John Cochrane. See his article entitled “Central Bank Independence”, passage starting,  “We all know how to stoke inflation…”. (I actually tried to explain the above Positive Money point in the comments after Cochrane’s article. Cochrane seems to be more open to free speech than Mitchell.!!).

Ann Pettifor. See article entitled “Why I disagree with Positive Money and Martin Wolf.”

Malcolm Sawyer (former economics prof at Leeds University, UK). See his paper “Full Reserve Banking: More ‘Cranks’ Than‘Brave Heretics’” in the Cambridge Journal of Economics – passages starting “The central bank imposes a target growth….” (section 5.1)  and passage starting “…an FRB will nullify…” in his “Concluding Remarks”.

Thursday, 28 March 2019

Permanent zero interest rates.

MMTers tend to back the permanent zero interest rate idea. E.g. Warren Mosler (and Matthew Forstater) wrote a paper entitled “The Natural Rate of Interest is Zero.” Milton Friedman also said he couldn’t see the point of interest yielding government debt (see his para starting “Under the proposal…”.  Plus I set out my ideas on this subject here.  

As I explained in my above article, the basic argument against letting interest on state liabilities rise above zero is that full employment can perfectly well be achieved without any such interest rate rise. That is, to get the private sector to spend at a rate that brings full employment, all we need do is issue the private sector with enough base money to spend at the rate that brings full employment. Of course that’s easier said than done, but at least the latter is a simple and powerful theoretical point.

That is, there is no point and no need to issue more than the above amount of base money: if more is issued, then central banks / governments will have to offer interest on that money with a view to inducing the private sector not to spend away what it regards an excess stock of base money. That is, taxpayers will have to be robbed so as to fund the interest, and those who hoard base money will be the lucky recipients of that money. The logic in doing that, to put it politely, is not clear.

Negative interest rates.

The above argument for a permanent or at least more or less permanent zero rate does not however deal with the possibility that negative rates are desirable. So let’s think about that, and we’ll start with an ultra-simple hypothetical economy where the only form of money is base money (notes and coin plus perhaps accounts held at the central bank).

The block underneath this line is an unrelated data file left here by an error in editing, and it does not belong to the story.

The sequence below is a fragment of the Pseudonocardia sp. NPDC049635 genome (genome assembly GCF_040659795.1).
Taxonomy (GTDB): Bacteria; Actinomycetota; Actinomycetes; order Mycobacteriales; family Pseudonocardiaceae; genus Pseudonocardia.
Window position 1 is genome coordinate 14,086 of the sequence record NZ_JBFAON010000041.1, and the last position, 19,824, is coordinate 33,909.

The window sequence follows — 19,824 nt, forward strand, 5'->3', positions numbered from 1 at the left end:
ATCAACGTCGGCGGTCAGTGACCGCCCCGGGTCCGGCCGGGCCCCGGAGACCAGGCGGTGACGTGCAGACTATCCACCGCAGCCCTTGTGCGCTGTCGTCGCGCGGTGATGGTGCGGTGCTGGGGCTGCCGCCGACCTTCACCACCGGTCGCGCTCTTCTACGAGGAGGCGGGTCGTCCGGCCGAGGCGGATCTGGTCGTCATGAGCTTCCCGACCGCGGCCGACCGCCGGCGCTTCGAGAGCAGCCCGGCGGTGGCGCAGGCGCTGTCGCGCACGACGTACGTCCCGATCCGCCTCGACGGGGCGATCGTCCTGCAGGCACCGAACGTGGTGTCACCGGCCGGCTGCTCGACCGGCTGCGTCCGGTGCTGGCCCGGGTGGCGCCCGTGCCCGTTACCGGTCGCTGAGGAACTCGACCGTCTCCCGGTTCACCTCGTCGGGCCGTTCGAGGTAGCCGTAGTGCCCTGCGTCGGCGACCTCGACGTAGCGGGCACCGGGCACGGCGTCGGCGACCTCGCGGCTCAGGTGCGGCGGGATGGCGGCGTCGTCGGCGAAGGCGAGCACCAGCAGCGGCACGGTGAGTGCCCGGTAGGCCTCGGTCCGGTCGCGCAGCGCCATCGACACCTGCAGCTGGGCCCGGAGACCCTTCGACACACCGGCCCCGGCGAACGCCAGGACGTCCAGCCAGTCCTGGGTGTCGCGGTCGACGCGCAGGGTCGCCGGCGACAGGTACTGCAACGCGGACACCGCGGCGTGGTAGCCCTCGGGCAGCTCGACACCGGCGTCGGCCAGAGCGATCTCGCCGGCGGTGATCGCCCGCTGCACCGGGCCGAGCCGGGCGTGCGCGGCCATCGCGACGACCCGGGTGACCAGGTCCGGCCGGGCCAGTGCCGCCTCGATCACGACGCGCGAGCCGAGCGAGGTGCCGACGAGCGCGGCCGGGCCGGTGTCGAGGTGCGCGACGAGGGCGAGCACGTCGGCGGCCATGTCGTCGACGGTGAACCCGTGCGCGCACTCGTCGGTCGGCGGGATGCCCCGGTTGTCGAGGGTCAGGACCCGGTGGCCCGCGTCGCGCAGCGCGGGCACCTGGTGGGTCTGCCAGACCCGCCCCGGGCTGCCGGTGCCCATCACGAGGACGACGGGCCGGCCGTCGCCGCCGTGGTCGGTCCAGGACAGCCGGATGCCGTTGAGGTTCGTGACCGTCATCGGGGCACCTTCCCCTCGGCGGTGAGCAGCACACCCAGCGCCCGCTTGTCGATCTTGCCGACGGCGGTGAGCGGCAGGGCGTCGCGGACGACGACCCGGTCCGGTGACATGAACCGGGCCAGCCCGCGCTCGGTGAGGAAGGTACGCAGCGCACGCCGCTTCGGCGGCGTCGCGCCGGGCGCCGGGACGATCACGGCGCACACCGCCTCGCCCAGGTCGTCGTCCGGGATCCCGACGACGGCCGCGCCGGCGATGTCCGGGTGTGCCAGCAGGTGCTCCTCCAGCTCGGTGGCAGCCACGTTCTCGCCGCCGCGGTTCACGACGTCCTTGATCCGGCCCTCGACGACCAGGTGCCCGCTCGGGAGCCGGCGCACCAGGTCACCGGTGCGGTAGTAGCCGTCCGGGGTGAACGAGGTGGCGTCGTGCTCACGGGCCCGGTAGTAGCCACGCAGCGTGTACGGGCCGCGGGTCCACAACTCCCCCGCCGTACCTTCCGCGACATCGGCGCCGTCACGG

If an inadequate amount of base money is issued, demand will be deficient. That means the central bank will cut interest rates and may try to implement negative rates. But negative rates involve charging everyone and every firm in proportion to their stock of base money: the administration costs of doing that are significant.

Far cheaper, as far as real costs go, is simply to issue the private sector (to repeat) with whatever amount of base money induces it to spend at a rate that brings full employment, and at a zero rate of interest. Creating base money costs nothing in real terms, as Milton Friedman pointed out.


Commercial banks.

Of course in the real world, fortunately or unfortunately, it’s not just central banks that issue money: commercial banks can do so as well. But that doesn’t make much difference to the above argument. To illustrate, if the amount of money commercial banks can issue is related directly to their stock of base money (i.e. so called “reserves”), then commercial bank issued money replaces some central bank issued money. Otherwise the argument is much the same.

And in fact the amount of money that commercial banks could issue in many countries before the 2007 crisis was actually related to each bank’s stock of reserves. Thus the above simple hypothetical model is far from being unrealistic.



The argument for a more or less permanent zero interest rate is not weakened by the possibility that negative rates are desirable. If anything, the argument for a permanent zero rate is strengthened.  

Tuesday, 26 March 2019

MMT says the debt doesn’t matter because we can always print money and buy it back?

Numerous journalists who have suddenly become experts on MMT since Occasion-Cortez semi-endorsed it have claimed that MMT consists essentially of the claim in the above title.

Well now the idea that government can borrow and spend without limit with the central bank then printing limitless amounts of money to buy back such debt is so obviously absurd that that’s just more evidence that the above journalists are clueless.

MMT does however have something to say on about the debt and money printing which is at odds with the conventional wisdom.

MMTers are a varied bunch of people who spend much of their time disagreeing with each other. But the difference between the conventional take on the debt and the MMT take is (I think) approximately as follows.

In the eyes of what might be called the “ultra conventional supporters of the conventional wisdom” (e.g. Kenneth Rogoff, Carmen Reinhart, Martin Feldstein, etc) the debt / GDP ratio is important.

MMT’s answer to that is that the size of the debt is irrelevant as long as interest on the debt is low. Reason is that low interest yielding debt comes to much the same thing as money (base money to be exact), as pointed out by Martin Wolf. In other words, if the private sector wants to hold a larger than normal amount of money, what of it? Where’s the problem?